The other day one of the university press blogs emailed me with links that they hoped I would cite in one of my posts. I thought about it and arrived at the conclusion that I was not going to comply with the request. To be honest I was actually just a bit offended by the request. The historian is a prominent figure in the field, and I’ve mentioned the book in question at least twice over the past few weeks. Let me first say that I have no problem linking books mentioned on this site to either Amazon or the publisher in question. One of my goals for this blog is to highlight titles that I believe are worth reading and which will deepen the readers understanding of the Civil War.
My problem is that the request stems directly from the publisher and fails to include any compensation for utilizing space that I pay for. This is actually the second request that I’ve received over the past few weeks in addition to numerous requests sent from individuals who now see the blogosphere as a cheap and efficient way to market their books. I don’t blame them for taking these steps, but this essentially involves turning my weblog into a marketing tool and that’s where I draw the line. I will not be used.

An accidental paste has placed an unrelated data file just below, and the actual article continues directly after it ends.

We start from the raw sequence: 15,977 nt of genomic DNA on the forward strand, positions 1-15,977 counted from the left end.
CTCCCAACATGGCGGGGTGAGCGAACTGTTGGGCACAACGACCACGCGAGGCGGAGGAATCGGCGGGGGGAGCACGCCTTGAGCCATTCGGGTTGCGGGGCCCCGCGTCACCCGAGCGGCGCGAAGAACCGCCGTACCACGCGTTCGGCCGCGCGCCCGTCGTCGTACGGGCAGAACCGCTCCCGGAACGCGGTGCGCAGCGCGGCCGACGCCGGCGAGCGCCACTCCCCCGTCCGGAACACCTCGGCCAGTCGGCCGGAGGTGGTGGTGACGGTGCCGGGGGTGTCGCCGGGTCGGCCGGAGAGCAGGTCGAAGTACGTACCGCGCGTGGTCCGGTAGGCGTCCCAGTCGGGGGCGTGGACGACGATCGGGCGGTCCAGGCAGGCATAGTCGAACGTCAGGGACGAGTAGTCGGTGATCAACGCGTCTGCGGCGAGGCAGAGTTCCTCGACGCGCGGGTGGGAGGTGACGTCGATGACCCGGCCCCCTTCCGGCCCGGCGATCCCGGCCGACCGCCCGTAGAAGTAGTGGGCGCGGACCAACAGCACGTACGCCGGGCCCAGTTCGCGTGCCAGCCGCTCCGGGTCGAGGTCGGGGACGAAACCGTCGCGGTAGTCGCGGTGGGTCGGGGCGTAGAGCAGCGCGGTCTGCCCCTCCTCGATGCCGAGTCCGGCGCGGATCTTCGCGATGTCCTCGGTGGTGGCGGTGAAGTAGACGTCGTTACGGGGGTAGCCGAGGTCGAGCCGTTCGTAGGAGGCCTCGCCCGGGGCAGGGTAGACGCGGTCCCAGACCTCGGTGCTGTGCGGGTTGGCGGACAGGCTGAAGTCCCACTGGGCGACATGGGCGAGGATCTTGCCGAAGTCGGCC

Those wishing to utilize my blog for marketing purposes must send me the books in question for review. I wish to be treated as a book editor for an academic journal. Books should be sent for consideration on a no-return-basis. I will make it a policy to announce something along the lines of “books received.” In addition, I make no promises that books sent will be reviewed along traditional lines; brief citations may be the end of it. As I’ve pointed out before it only takes a hyperlink to connect the reader with the book.